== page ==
According to NATO Secretary-General Anders Fogh Rasmussen, both the United States and the rest of the alliance will not remain in Afghanistan beyond 2014 unless the Karzai government agrees to a status of forces agreement (SOFA) granting them broad immunity.
Rasmussen says he is optimistic that the Afghan government will meet a tentative deadline of May to grant the immunity, but the SOFA was supposed to come in the wake of last year’s 2024 deal, and has so far stalled.
This is because of the large number of civilian casualties still being caused by NATO forces, and the Karzai government’s hope that it can limit certain types of operations from occupation forces. In the end, it seems unlikely that they will be able to.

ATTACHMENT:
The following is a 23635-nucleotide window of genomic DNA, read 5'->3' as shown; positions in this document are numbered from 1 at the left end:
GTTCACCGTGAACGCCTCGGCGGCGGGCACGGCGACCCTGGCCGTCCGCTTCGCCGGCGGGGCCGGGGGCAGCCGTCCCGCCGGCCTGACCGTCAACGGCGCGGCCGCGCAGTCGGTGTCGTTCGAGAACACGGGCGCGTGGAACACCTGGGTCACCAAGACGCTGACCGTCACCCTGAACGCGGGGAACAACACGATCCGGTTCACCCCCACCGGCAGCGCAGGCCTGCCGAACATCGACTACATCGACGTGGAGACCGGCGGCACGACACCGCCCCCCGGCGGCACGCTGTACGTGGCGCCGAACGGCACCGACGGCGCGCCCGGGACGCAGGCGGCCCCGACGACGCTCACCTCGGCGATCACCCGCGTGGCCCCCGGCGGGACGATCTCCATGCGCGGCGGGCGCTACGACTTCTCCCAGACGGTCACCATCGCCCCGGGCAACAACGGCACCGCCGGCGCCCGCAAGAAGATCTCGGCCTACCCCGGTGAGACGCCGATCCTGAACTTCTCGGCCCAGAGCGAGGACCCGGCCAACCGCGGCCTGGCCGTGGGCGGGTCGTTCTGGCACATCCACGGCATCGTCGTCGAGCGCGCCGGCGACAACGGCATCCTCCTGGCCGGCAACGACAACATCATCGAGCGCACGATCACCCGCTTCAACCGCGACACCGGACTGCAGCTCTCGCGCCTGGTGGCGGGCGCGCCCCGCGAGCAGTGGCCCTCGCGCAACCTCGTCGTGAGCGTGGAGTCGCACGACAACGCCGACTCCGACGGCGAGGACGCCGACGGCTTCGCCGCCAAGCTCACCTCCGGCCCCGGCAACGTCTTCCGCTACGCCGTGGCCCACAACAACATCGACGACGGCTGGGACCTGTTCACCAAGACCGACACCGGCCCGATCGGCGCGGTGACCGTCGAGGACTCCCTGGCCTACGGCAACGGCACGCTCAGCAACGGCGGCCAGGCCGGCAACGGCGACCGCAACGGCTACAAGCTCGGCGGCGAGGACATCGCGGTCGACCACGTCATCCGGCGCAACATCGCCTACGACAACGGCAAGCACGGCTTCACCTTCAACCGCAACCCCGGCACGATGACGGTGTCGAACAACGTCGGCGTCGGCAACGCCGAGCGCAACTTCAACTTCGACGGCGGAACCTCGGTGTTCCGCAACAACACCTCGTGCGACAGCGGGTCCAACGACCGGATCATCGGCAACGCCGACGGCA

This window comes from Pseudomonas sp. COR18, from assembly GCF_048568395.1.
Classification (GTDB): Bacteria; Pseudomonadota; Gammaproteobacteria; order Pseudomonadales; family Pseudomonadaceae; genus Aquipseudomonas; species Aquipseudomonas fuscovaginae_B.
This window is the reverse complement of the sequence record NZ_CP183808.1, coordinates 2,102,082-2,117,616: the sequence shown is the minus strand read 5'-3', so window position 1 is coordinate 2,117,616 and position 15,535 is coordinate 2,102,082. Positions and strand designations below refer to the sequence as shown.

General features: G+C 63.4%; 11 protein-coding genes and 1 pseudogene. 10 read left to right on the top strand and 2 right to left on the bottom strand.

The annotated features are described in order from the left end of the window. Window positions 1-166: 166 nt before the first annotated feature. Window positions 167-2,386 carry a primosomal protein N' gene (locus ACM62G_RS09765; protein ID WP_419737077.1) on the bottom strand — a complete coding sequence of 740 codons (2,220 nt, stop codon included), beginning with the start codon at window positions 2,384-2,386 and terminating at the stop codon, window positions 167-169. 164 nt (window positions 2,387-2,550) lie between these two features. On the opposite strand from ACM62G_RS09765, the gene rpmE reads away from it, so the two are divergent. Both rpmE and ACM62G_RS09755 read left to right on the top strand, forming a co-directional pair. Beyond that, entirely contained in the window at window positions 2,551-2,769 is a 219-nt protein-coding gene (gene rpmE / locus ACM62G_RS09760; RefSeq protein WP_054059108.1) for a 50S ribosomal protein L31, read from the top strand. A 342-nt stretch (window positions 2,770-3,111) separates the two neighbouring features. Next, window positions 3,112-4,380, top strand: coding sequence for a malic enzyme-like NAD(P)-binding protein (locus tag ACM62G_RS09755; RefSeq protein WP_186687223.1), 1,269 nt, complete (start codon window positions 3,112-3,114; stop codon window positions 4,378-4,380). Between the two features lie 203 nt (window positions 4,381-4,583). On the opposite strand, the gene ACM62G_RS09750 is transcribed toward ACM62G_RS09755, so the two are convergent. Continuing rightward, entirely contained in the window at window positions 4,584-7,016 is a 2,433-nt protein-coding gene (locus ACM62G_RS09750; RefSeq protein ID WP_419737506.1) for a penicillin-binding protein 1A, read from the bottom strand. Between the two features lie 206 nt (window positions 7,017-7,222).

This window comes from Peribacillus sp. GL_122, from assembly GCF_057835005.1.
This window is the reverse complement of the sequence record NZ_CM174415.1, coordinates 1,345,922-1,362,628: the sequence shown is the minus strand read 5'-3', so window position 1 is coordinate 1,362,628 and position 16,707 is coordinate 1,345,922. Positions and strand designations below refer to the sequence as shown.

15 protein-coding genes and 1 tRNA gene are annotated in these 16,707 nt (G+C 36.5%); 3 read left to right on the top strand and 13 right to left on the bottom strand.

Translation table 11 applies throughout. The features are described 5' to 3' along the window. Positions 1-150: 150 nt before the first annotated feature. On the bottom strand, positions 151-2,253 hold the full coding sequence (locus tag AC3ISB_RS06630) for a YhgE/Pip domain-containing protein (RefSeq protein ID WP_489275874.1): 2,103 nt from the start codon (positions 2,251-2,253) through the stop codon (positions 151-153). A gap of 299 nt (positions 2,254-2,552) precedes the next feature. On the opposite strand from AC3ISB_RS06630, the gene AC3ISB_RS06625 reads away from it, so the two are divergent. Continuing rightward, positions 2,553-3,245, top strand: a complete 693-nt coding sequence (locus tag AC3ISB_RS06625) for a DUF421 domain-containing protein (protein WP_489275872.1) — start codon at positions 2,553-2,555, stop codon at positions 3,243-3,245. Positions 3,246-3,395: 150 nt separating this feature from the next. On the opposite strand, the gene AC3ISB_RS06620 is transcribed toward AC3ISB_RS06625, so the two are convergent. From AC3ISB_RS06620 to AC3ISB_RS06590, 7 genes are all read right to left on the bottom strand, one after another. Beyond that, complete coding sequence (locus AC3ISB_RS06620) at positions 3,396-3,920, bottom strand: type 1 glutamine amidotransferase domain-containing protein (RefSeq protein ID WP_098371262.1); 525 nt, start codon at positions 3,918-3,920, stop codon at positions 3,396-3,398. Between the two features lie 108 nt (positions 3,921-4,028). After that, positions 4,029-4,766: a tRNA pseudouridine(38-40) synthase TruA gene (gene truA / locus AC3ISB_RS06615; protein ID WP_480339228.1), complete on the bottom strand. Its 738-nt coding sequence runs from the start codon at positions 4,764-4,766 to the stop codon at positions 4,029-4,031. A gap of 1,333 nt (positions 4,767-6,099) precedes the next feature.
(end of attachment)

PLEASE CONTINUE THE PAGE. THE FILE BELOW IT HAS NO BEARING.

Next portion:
If indeed a withdrawal has to be carried out in earnest in 2014, NATO has already sent out feelers to the Russian government seeking advice as well as details of the 1989 Soviet withdrawal.
NATO’s talks with Russia on the matter are said to be “unofficial,” an effort to avoid the obvious comparisons between the calamitous decade-long Soviet occupation and NATO’s own failing war.
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